Bill Walsh is dead. But yet he keeps coaching.
He’s the head coach in Seattle, the offensive coordinator in Philadelphia. He’s several position coaches around the NFL. He’s still coaching at the college and university level. He may never stop coaching, at this rate.
Walsh, the Hall of Fame football coach, died Monday morning after a long battle with leukemia, with which he was diagnosed in 2004. He was 75.
Walsh died but he didn’t vanish from the earth. Not as long as guys like Mike Holmgren is in Seattle, Marty Mornhinweg is in Philadelphia, and others too numerous to mention are teaching the Bill Walsh offense on sandlot fields, at small colleges, and on the campuses of big-time universities across the country.
They call it the West Coast offense, and it’s sort of like another California commodity, tofu; it can either taste really good or really BAD, depending on who the cook is, and what other ingredients he’s using.
Steve Mariucci tried his version in Detroit, but the ingredients were ill-suited for it, and the whole thing was warmed over. Joey Harrington didn’t work well with tofu.
But Holmgren — first in Green Bay and now with the Seahawks — found the right mix. So has Mornhinweg, believe it or not, in his role as the Eagles’ play caller. His boss, Andy Reid, is another leaf on the tree whose branch leads back to the trunk that is Walsh.
Bill Walsh first started concocting his innovative offense — which emphasized YAC (yards after catch) for the receivers — back in the 1970s, as an assistant to Paul Brown in Cincinnati. One of his colleagues in Cincy was Sam Wyche, who went on to a fairly successful head coaching career himself. When Wyche’s Bengals faced Walsh’s 49ers in Super Bowl XXIII, it was a battle between mirrored images. No coincidence that that game wasn’t decided until the closing minutes, when Joe Montana led one of his famous game-ending drives.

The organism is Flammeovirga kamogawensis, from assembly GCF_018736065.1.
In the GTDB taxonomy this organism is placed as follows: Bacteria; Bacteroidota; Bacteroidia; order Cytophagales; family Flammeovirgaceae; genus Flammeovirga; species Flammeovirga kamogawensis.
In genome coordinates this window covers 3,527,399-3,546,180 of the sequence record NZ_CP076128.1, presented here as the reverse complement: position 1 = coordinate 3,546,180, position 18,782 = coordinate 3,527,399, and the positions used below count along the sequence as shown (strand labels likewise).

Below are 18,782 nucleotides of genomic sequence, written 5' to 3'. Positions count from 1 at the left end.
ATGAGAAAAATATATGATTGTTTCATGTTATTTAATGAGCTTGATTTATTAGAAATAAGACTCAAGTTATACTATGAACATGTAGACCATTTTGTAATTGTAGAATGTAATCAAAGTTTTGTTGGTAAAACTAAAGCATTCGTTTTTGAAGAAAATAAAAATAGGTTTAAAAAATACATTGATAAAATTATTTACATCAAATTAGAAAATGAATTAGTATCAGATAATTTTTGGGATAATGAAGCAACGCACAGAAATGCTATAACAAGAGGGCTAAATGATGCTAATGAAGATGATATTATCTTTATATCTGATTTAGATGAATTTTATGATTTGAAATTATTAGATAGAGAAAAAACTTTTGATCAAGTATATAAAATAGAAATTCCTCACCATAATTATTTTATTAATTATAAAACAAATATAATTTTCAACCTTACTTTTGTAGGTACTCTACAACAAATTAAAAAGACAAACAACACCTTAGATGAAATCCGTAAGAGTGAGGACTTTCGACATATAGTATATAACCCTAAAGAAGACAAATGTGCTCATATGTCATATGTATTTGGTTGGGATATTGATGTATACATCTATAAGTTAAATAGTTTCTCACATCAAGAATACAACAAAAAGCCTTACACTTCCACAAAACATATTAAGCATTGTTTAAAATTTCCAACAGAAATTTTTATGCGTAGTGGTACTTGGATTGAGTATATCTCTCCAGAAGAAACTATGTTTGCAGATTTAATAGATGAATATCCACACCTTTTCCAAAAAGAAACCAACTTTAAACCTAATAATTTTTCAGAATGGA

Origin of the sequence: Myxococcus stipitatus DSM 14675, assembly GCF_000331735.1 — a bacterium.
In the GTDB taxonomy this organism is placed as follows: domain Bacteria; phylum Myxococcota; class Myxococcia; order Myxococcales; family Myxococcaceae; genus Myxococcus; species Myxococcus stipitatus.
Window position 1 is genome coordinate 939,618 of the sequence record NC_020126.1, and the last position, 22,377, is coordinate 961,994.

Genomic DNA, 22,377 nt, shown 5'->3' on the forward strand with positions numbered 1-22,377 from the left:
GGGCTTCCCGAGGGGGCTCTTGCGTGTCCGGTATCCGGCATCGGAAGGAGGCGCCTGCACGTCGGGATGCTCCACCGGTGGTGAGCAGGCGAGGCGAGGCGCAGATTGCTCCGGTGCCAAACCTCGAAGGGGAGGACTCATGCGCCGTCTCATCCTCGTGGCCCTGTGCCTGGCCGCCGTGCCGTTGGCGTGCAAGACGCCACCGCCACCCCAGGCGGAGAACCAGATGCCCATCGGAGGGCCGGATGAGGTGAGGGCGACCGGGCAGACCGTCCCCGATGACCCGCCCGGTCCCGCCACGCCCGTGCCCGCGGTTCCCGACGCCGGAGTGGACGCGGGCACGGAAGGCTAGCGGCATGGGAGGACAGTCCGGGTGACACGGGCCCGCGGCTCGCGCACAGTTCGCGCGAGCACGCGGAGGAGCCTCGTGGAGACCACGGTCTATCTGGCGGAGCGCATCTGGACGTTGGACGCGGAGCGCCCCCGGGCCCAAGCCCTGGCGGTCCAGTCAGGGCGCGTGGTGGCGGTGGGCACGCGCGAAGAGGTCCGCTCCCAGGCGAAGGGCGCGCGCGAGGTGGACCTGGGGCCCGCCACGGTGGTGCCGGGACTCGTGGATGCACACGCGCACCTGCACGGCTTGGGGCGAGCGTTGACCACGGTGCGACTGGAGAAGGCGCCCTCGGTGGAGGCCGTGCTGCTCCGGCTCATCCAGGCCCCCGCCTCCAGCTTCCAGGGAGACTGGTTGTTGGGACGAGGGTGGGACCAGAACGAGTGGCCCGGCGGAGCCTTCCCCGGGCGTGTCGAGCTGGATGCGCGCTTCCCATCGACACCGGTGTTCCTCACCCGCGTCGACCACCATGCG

Walsh (with Joe Montana during Super Bowl XVI in Pontiac) was “an extraordinary teacher,” NFL commissioner Roger Goodell said; “He taught all of us not only about football but also about life…”
Ahh, Montana. Walsh took him as a decent college QB out of Notre Dame in 1979, but not too many folks were sold on Montana as an NFL quarterback. He acquired Steve Young, who had been a scuffling QB in Tampa Bay. Both became known as among the best of their day. And both were big benificiaries of Walsh’s offense, which put a premium on short drops and quick releases, and decent QB mobility. Neither, you could argue, would have become what they became under any other system or coach.
Walsh was also one of the first great cerebral coaches — men who weren’t so much Lombardi and Halas as they were bookworms and professors who broke down enemy defenses with convoluted schemes and blocking techniques.
He had humor, too. I still remember the image of Walsh, dressed as a bellhop, greeting his 49er players at a metro Detroit hotel as they arrived for Super Bowl XVI. Many of them walked right past him, nodding a greeting, as he took their bags and welcomed them to Detroit. It was his way, he said, of keeping the team loose.
“If I can show them that I can be loose and have fun,” he once said in an NFL Films special, “then they can feel the same way about themselves.”
The 49ers rallied in the second half to beat the Bengals at the Silverdome in 1982.
Walsh was 102-63-1 with the 49ers, plus 10-4 in the playoffs. He retired after the 1988 season and showed up a few years later at Stanford. That run wasn’t all that successful, but it didn’t matter; he was already by then a coaching legend.
Bill Walsh, the physical person, was the coach for the team of the 1980s. But Bill Walsh, the legacy, is still coaching teams in the 2000s. His was a “West Coast” offense, but it became universal.